Taylor attorneys continue appeals despite setbacks
Tuesday, February 25, 2014
ST. LOUIS (AP) — Attorneys for Missouri death row inmate Michael Taylor continued efforts to spare his life after a federal judge on Monday turned down some of his requests for a stay of execution.
U.S. District Judge Beth Phillips refused to halt the execution based on separate claims that Missouri’s one-drug execution method could cause a painful death, and that the state in three recent executions violated its own protocol by putting inmates to death while court cases were still pending. Taylor’s attorney, John Simon, appealed to the Eighth U.S. Circuit Court of Appeals.
Phillips is still considering another stay request, a claim that Taylor had an ineffective attorney at his original trial.
Taylor, 47, is scheduled to die at 12:01 a.m. Wednesday for abducting, raping and killing a 15-year-old Kansas City girl in 1989.
The days leading up to his execution have been a flurry of activity involving the state’s execution method, using only pentobarbital.
A week ago, the Apothecary Shoppe, an Oklahoma-based compounding pharmacy, agreed it would not provide the drug for Taylor’s execution, leaving Missouri to scramble for an alternative. Two days later, Missouri Attorney General Chris Koster’s office said in a court filing a different supplying pharmacy had been found.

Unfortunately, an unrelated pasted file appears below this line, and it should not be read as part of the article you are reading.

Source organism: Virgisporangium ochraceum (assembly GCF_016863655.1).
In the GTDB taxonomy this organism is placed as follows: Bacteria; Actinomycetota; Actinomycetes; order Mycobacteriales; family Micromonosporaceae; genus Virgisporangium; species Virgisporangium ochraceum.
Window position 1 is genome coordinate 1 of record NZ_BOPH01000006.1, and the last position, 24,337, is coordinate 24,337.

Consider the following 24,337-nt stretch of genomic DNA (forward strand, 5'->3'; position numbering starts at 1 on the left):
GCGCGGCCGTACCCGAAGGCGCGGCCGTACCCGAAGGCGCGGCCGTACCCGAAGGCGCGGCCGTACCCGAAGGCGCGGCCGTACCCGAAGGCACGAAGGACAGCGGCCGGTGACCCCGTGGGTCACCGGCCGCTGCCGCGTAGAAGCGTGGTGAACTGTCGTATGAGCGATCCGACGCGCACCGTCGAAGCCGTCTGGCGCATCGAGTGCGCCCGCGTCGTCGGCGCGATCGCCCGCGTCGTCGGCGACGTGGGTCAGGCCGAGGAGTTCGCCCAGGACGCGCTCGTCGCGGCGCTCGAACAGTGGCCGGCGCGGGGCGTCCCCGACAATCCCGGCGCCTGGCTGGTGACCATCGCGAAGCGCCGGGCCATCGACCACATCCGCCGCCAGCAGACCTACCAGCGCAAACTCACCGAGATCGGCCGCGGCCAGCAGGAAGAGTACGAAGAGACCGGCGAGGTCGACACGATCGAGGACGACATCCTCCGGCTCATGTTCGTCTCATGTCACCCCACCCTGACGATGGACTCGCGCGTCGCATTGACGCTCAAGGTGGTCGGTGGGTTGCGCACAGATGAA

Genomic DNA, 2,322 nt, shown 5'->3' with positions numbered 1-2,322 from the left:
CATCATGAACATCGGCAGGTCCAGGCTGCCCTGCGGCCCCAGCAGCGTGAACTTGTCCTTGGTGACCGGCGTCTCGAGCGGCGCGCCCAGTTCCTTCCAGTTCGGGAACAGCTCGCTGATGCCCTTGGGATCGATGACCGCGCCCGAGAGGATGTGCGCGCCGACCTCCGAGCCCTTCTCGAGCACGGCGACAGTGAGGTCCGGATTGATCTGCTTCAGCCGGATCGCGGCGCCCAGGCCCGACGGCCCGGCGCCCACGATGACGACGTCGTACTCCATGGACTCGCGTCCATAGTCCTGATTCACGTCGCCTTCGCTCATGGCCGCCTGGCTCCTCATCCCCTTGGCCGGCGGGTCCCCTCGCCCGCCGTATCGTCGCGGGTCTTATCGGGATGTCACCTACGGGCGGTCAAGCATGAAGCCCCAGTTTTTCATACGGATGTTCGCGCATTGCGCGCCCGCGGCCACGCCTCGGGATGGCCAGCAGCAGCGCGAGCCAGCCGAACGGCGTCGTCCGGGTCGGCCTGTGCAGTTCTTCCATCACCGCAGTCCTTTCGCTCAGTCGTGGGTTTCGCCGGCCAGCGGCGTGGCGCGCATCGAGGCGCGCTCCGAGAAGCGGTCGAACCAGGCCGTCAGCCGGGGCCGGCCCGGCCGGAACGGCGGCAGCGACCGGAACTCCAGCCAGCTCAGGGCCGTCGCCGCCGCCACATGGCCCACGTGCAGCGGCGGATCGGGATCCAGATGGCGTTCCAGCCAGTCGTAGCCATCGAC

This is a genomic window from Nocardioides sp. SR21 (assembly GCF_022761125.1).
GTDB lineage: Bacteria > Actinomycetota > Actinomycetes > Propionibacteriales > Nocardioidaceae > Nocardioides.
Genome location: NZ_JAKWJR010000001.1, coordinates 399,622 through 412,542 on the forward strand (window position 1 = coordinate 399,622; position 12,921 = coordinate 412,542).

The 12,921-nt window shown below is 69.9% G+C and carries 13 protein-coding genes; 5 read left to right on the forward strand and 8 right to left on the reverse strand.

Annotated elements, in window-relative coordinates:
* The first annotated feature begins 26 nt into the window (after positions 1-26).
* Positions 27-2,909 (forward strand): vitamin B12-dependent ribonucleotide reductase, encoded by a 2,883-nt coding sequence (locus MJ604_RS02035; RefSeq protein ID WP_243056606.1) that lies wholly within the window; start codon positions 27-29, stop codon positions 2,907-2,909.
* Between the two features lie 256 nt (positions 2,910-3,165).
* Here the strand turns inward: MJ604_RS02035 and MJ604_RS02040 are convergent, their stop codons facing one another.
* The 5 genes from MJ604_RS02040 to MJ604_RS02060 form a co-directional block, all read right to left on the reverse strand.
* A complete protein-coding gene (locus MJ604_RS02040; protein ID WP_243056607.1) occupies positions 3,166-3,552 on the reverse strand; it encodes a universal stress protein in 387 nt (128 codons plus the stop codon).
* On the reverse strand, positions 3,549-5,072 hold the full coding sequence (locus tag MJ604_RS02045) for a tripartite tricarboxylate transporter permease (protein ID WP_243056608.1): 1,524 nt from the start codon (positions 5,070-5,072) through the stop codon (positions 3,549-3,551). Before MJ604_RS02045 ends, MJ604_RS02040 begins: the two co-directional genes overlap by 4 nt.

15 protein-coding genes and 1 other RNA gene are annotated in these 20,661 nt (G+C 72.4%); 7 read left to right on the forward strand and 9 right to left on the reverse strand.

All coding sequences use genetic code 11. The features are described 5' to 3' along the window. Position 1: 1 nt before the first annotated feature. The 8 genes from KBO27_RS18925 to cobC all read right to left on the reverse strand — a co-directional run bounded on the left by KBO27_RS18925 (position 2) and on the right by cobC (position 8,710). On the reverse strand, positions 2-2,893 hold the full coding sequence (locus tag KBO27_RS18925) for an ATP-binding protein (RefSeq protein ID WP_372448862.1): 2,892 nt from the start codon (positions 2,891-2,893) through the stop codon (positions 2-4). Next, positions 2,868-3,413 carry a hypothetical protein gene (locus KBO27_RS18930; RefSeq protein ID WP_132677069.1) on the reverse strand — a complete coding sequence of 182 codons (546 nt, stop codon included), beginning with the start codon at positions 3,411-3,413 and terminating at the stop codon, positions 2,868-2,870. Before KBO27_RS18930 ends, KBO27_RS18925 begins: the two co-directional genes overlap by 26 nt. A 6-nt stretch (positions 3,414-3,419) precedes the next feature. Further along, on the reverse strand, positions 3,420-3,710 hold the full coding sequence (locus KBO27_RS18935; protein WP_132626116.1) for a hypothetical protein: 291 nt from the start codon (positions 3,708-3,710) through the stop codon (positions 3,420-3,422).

The state refuses to name the new supplier — Missouri’s execution protocol provides anonymity.
“There is no reason to believe that the execution will not, like previous Missouri executions using pentobarbital, be rapid and painless,” Koster’s court filing read. A spokeswoman for Koster declined further comment Monday.
But Simon contends that since nothing is known about the pharmacy, there can be no guarantee that Taylor won’t suffer during the execution, which would be a violation of his constitutional right against cruel and unusual punishment.
“The fact is that killing him will only devastate another family,” Simon said. “It will simply replicate the cycle of violence.”
Another appeal cited concerns about whether Missouri violates its own execution protocol by putting inmates to death before court cases are resolved. It said that all three of the recent executions — Joseph Paul Franklin in November, Allen Nicklasson in December and Herbert Smulls in January — occurred while appeals in three courts were still pending.
The state responded that attorneys for death row inmates file appeals without merit in the moments before executions, in part so that they can claim the execution proceeded unfairly.
Taylor and an accomplice, Roderick Nunley, abducted Ann Harrison while she was waiting for a school bus in Kansas City on March 22, 1989. She was raped and stabbed to death, her body left in the trunk of a car. Nunley is also on death row.
Still pending before Phillips is an appeal that Taylor’s trial attorney convinced him to plead guilty because she was unprepared for the case. Simon said it was Nunley who was responsible for the entire crime.
Taylor was hours away from being executed in 2006 when the procedure was halted by the U.S. Supreme Court, saying the three-drug lethal injection mixture Missouri was using at the time could constitute a cruel and unusual punishment if used incorrectly.
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